By Becca Cole, Associate Account Executive
Beacon Hill recently worked on the renewal of a multi-location tank policy which was written through our office for several years without apparent issues. At renewal, the agent advised that the insured had sold the business to a new company who was taking over two of the three covered locations, and the third location would be closed. At renewal time, the expiring insured elected to purchase an Extended Reporting Period (ERP) for the closed location to provide extended reporting for previously occurring but unreported claims related to just that location. A new policy was written in the name of the new owner for the remaining two locations.
After the ERP and new policy were bound and issued, the agent requested to add several new names to the new policy―the operators of the two locations on the policy. The carrier was able to endorse the new policy to list the site operators as Additional Insureds. The entities do not own the locations or have common ownership with the actual site owner, so they could not be a Named Insured on the policy, but since they do have insurable interest in the tanks on each site, they were able to be covered.
The agent also requested to add additional entities to the expired policy in relation to the ERP. After extensive review, it became clear that these were entities who should have been listed on the policy already – site operators, the actual property owners, and other entities related to each of the sites. The agent had not been made completely familiar with the relationships between the entities or with what was being required by each entity, and may not even have been informed that there were additional entities until after the policy had expired. After clarifying to the agent that the ERP itself is not an additional policy term―it simply provides extended reporting provisions for the policy that was already in place―Beacon Hill asked the agent to determine exactly what entities needed to be covered under the expired policy and for what reasons. The carrier was willing to make an exception to their underwriting rules in order to backdate any changes that needed to be made to the policy, but in order to do so needed to know precisely who the entities were and the details of their relationships to the tanks and the policy’s Named Insured.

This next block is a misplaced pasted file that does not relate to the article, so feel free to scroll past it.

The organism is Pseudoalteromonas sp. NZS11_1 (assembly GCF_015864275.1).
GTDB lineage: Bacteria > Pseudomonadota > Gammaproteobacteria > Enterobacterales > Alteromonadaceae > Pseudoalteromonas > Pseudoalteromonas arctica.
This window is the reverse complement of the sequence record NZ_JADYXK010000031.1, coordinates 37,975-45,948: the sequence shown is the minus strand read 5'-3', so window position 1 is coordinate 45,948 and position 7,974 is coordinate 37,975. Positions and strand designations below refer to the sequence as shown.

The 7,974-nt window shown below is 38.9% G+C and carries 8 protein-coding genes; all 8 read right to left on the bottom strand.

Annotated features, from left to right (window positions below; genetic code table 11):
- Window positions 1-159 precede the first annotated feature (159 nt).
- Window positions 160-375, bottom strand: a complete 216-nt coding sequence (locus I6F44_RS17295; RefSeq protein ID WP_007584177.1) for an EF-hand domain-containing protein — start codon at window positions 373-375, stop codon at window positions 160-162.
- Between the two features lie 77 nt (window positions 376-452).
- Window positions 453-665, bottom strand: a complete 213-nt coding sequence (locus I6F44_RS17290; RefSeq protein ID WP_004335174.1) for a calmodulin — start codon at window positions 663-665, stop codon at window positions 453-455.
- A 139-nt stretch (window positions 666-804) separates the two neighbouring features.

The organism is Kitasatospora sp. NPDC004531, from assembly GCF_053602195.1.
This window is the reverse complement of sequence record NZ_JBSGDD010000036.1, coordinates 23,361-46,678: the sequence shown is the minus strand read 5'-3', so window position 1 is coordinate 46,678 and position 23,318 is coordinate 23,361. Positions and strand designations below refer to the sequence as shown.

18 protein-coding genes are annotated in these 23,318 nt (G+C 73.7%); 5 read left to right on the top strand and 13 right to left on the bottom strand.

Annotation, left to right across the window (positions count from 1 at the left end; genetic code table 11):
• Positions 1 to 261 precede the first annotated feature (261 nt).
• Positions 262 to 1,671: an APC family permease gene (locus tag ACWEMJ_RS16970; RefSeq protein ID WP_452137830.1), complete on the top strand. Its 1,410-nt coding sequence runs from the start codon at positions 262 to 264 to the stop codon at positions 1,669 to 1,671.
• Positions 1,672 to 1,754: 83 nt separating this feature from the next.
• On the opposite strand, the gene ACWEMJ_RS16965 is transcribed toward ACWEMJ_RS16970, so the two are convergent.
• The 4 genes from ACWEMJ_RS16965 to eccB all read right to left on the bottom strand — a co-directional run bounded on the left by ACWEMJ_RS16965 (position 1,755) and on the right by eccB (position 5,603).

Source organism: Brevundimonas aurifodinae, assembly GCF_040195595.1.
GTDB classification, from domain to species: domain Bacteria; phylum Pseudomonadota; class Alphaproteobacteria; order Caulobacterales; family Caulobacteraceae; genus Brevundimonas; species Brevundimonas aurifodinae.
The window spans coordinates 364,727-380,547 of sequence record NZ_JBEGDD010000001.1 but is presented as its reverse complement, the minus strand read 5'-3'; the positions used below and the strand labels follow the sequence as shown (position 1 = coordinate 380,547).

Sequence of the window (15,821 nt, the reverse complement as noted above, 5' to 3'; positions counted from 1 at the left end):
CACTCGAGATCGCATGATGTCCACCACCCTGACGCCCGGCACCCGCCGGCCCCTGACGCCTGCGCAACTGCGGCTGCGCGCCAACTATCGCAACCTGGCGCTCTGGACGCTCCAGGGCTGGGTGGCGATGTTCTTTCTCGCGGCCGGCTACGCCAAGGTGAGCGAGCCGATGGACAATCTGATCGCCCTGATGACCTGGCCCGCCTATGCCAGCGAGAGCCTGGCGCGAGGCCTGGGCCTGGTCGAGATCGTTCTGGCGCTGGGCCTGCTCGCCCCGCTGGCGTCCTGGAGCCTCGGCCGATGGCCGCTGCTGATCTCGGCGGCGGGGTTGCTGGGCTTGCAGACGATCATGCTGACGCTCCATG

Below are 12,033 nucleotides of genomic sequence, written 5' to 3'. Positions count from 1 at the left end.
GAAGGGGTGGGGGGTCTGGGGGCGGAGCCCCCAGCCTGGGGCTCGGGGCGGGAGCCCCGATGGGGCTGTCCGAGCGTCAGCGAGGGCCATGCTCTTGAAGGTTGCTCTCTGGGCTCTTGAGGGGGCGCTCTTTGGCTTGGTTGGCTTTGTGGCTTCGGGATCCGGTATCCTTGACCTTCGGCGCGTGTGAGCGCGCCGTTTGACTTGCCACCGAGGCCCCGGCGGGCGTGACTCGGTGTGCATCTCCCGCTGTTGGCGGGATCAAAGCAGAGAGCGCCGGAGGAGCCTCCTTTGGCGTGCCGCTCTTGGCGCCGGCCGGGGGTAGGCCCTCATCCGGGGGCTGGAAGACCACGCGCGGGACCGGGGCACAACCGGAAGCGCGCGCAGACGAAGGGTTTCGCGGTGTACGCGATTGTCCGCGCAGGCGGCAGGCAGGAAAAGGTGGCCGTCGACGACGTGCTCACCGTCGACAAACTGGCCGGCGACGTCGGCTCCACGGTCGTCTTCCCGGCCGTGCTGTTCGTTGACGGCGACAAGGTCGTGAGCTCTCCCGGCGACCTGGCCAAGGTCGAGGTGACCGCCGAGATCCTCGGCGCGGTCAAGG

It is incredibly important for agents to be aware of the nuances of the accounts they write. Without knowing all of the details―for instance, the owners, operators, tenants, or other related entities for covered locations―policies may be written that don’t provide adequate coverage for the insured’s needs. While we work with carriers who do their best to meet the needs of the insureds they write coverage for, coverage can only be written for known exposures. Our underwriters rely on the information provided by our agents to write the best possible coverage for each insured. Taking the time to get to know each account and insured is essential in order to ensure that coverage is written to address all exposures.